August 29, 1829 - December 31, 1901
|Reverend Marcus C. Manly was born in Dinwiddie County, Virginia on August 29, 1829, and died in Rayne, Louisiana on December 31, 1901. At seven years of age he gave his heart to God, and thus early entered into the service of his Master.
At the age of eighteen, he was licensed to preach under William Moore, as Presiding Elder, in Camden County, Arkansas, and received his first appointment under L. P. Lively on the El Dorado Circuit. In November 1858, he was appointed to Arkadelphia and organized it as a station. It was here that he was married to Miss Martha Amis, who for a little more than thirty years bore with him the burdens peculiar to the itinerant life in those days.
His fields of labor were as follows: Arkadelphia, 1858-‘59; DesArk, 1860-‘61; Little Rock, 1863-’64; El Dorado 1865-’66; Lafeal, 1867; Warren, 1868-’69; Hampton, 1870-’71; Mansfield, 1872-’74; Bastrop, 1875-’76; Minden, 1877- ’78; New Iberia, 1879 -’80; Opelousas, 1881-’82; Washington, 1883; Lake Charles, 1884-’85; Rayne, 1886; Abbeville, l887- ‘88; Lafayette, 1889; Algiers, 1890-’93; superannuated 1894-’95; Washington, 1896; Rayne, 1897.
In January 1890 he was married to Miss Carolina Amis who comforted him during his declining years. In 1897 he was again superannuated and retained that relation until his death.
Brother Manly was very early afflicted with blindness, which, according to his account, had its material effect on his entire career. But though blind, through the assistance of his faithfu1 wife, he acquainted himself with the standard theological literature of the Methodist Church. He committed the entire New Testament to memory and a large portion the Old Testament scriptures, and thus made himself a workman that needed not to be ashamed.
Brother Manly was a man of very strong convictions on the doctrines of justification and the new birth, total depravity and full salvation, and the witness of the Spirit to divine sonship.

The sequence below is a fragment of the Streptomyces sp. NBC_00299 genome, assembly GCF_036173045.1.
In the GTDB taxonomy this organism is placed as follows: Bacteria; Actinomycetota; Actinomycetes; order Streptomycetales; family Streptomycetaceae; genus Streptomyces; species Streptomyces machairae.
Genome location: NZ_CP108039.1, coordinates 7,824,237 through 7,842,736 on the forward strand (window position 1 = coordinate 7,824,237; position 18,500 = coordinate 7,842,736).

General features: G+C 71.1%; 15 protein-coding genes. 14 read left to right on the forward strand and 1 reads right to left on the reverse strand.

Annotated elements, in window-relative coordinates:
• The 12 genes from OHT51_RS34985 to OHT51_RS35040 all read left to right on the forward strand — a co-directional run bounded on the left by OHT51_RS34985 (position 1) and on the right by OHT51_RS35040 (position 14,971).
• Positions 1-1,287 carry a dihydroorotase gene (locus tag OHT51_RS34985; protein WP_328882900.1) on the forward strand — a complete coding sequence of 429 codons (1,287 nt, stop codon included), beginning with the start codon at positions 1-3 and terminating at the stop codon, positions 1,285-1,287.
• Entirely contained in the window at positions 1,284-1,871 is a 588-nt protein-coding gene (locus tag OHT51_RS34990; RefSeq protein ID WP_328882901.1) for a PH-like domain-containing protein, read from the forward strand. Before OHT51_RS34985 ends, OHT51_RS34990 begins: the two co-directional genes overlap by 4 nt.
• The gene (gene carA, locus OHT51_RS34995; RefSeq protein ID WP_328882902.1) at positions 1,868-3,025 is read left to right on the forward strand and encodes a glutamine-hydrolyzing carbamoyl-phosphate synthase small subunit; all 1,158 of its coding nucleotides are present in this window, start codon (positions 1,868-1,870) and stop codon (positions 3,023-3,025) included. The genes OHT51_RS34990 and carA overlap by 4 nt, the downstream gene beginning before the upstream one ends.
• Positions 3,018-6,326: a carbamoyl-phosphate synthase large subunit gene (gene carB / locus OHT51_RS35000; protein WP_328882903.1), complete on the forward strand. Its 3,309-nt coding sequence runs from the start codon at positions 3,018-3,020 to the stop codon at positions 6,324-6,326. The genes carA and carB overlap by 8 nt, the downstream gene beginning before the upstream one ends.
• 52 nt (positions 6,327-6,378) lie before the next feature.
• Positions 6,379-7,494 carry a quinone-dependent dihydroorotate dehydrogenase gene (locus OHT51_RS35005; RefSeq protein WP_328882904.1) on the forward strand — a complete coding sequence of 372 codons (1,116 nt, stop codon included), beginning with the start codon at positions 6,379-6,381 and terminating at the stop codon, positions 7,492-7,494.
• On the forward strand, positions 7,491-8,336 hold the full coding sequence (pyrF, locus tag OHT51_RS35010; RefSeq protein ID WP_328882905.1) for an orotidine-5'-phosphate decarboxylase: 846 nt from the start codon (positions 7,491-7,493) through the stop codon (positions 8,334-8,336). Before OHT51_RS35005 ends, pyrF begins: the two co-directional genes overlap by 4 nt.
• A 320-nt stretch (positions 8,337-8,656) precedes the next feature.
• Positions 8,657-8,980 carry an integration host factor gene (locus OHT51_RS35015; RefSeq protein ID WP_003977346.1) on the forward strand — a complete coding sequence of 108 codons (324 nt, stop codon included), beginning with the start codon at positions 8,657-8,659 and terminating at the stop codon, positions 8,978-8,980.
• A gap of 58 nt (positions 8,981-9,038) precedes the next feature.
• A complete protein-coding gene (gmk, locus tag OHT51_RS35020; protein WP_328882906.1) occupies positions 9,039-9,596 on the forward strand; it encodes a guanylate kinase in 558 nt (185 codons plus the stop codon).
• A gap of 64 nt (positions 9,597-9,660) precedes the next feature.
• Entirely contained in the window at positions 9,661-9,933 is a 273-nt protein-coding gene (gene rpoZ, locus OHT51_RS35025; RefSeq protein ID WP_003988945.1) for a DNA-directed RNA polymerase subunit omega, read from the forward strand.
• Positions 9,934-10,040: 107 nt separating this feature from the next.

His manner of life was positively above reproach. He observed scrupulously rules which men of weaker character would have counted fanatical. His rigidness of character and long experience in the ministry prepared him to be a safe and wise counselor for younger men in the ministry. His advice was always on the safe side of every doubtful question.
His last illness was one of extreme physical suffering, but a time of great spiritual triumph. He seemed to know from the time he was first stricken that it would be his last suffering in the flesh, and his constant desire was that he might go and be with Christ. In the midst of his intense suffering he was constantly repeating promises from the word of God, which had been his meat and drink for so many years. His death was a triumph. As he passed through the valley of the shadow it was not dark for him. He has not served God for naught. His long dimmed eyes now gazed upon his Father’s face, and his hand was in God’s hand, and he passed through comforted by the rod and the staff of his Father. Heaven was very real to him. He spake of it not as some far-away region, but as just across the line, where it would take but a step to gain it. He fought a good fight, finished his course, kept the faith, and has gone to his reward.
|Source: Journal of the Louisiana Conference of the Methodist Episcopal Church, South, 1902; Pages 70-71 by H. N. Brown and J. F. Wynn|